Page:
I couldn’t help but repost this raised garden that we built last year. We got more veggies from it than we expected last year and are in the process of replanting for this year’s harvest!
I wanted to build something substantial but small enough to easily maintain. I also wanted something kid and wife friendly so I made sure there was a nice bench top and a sprinkler head nearby (wife kills plants). This was a great family project, my son had a blast building our garden and planting vegetables. So here is how
I built my Brayden and I built our vegetable garden.
- 6x 4 x 6 x 8′ pressure-treated wood (YellaWood)
- 3x 2 x 10 x 10′ pressure-treated wood (YellaWood)
- 4″ Exterior Wood Screws
- 10 cubic feet topsoil
- 10 cubic feet compost
- 12 cubic feet garden soil
- Weed Barrier
Note: Using pressure treated wood for a vegetable garden…
Some people freak out about using pressure treated wood to build vegetable gardens. I have done my research on this topic and I am fine with using pressure treated lumber for my vegetable garden. Now, if I had access to cedar or cypress and the cost wasn’t absolutely ridiculous I would have gone that route but in most parts of the world this stuff is hard to find and expensive when you do. Rather than detailing everything about the subject, I will list a couple of sources. Here’s where YellaWood claims their pressure treated lumber is safe for vegetable gardens.
“YellaWood® brand products are gentle enough to be used in raised vegetable gardens and durable enough to provide long-term protection.”
But if you want to learn more about the subject from an unbiased source the check out what Fine Gardening has to say about it.
Raised Garden Bed Plans
Determine a location for your vegetable garden. You’ll want something that gets good sun; at least 6 – 12 hours of full sun each day. If you already have an irrigation system in place then make sure to use that to your advantage and place your garden where you will get adequate watering from your irrigation. If you don’t have irrigation then consider the distance to the water spigot and my advice is to invest in a programmable timer with a soaker hose. (Note: make sure to place your timer at the faucet to avoid water pressure on the hose.)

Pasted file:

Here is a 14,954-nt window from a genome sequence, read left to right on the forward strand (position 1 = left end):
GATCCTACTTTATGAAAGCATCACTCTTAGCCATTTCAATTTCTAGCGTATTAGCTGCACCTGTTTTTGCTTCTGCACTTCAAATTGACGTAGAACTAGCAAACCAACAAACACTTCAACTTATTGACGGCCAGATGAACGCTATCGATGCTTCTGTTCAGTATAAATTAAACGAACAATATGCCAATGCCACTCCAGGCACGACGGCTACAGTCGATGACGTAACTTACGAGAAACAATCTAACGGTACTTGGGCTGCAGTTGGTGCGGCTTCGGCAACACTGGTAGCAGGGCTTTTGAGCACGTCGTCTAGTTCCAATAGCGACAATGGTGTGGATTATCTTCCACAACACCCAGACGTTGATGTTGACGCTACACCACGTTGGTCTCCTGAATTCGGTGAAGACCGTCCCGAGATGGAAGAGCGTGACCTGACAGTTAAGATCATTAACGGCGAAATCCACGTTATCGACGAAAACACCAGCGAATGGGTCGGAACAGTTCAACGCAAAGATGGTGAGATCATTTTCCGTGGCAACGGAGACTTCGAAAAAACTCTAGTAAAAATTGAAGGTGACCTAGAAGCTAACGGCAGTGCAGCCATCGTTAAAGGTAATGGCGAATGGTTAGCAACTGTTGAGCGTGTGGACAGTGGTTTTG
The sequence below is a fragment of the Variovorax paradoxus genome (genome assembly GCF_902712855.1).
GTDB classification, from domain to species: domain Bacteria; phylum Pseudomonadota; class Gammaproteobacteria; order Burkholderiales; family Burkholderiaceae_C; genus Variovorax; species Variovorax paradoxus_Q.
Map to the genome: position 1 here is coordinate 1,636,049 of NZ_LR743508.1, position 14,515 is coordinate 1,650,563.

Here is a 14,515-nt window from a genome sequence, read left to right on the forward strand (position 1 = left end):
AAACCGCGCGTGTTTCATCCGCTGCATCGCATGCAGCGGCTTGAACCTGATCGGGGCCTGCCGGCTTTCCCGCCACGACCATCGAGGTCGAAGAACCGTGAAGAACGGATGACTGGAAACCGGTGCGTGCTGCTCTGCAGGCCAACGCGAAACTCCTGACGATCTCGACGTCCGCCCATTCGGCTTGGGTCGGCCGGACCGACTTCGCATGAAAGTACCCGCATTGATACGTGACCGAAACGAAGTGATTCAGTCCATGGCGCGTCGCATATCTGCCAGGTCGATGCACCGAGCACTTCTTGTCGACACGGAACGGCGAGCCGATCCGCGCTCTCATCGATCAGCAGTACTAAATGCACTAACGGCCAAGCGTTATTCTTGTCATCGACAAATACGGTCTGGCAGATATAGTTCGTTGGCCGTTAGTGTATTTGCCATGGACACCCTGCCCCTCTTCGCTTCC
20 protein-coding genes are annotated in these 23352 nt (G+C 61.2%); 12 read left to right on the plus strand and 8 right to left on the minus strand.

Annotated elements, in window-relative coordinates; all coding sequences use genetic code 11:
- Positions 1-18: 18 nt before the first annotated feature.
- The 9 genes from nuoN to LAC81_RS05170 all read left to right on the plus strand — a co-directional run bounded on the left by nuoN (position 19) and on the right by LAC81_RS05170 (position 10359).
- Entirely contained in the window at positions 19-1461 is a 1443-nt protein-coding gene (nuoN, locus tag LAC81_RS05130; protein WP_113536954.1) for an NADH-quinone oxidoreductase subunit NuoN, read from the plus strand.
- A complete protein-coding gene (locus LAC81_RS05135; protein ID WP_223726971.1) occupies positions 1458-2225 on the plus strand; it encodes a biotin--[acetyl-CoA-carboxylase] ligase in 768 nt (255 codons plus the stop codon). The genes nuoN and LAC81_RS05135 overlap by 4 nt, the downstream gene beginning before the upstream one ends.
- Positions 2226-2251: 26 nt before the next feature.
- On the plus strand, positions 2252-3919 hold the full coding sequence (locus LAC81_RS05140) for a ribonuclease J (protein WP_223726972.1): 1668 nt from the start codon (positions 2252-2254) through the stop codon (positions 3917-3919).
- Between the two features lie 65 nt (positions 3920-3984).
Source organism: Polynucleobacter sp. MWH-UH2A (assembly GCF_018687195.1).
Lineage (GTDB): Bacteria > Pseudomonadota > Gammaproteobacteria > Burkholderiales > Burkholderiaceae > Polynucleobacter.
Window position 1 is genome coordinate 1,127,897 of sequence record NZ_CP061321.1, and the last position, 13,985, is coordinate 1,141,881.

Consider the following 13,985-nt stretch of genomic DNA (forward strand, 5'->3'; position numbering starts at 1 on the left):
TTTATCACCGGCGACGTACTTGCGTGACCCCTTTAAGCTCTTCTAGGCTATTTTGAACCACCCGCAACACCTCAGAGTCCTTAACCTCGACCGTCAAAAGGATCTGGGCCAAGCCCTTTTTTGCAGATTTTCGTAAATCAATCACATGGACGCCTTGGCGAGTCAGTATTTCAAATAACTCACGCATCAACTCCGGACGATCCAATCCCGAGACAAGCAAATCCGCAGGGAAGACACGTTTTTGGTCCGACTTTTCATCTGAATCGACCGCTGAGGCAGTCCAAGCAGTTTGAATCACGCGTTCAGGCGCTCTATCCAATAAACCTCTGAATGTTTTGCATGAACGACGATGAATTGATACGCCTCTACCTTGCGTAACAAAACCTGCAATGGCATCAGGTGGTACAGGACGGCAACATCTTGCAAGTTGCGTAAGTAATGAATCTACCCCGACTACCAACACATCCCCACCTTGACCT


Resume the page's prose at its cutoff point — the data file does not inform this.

Once you’ve determined your location, lay out the 4 x 6 timbers in a lap joint pattern as shown. Pay attention to how they are laid out so that the best looking sides are facing out. After getting them arranged how you like then screw the lap joints together for both levels, using 4 inch exterior wood screws. (And yes, I know I’m not wearing the proper footwear.)
Check for square and level. Dig out soil as necessary to achieve level.
After checking for a flush exterior, attach the two levels together using 4 inch exterior wood screws on a 45 degree angle from the inside-top level to bottom level, as shown.
After assembling the base you should install your weed blocker using a staple gun not only to keep out the grass and weeds but to keep in all that lovely soil you’re about to add in the next step.
Time to install the cap/bench top! After setting everything in place so there is an even overhang all around, screw the cap down to the base using 4 inch exterior wood screws. As you move to the next board, screw them together with two horizontal screws at each corner as shown in the picture.
Finally you can fill your garden with soil. You’ll need about 32 cubic feet of it. The blend that I used was 10 cubic feet of topsoil as a base layer the a mix of about 10 cubic feet of compost and 10 cubic feet of garden soil for vegetable gardens.
Plant your veggies, water and enjoy!
As always if you have any questions don’t hesitate to comment below and especially don’t forget to post pictures of your finished products in the comments! ENJOY!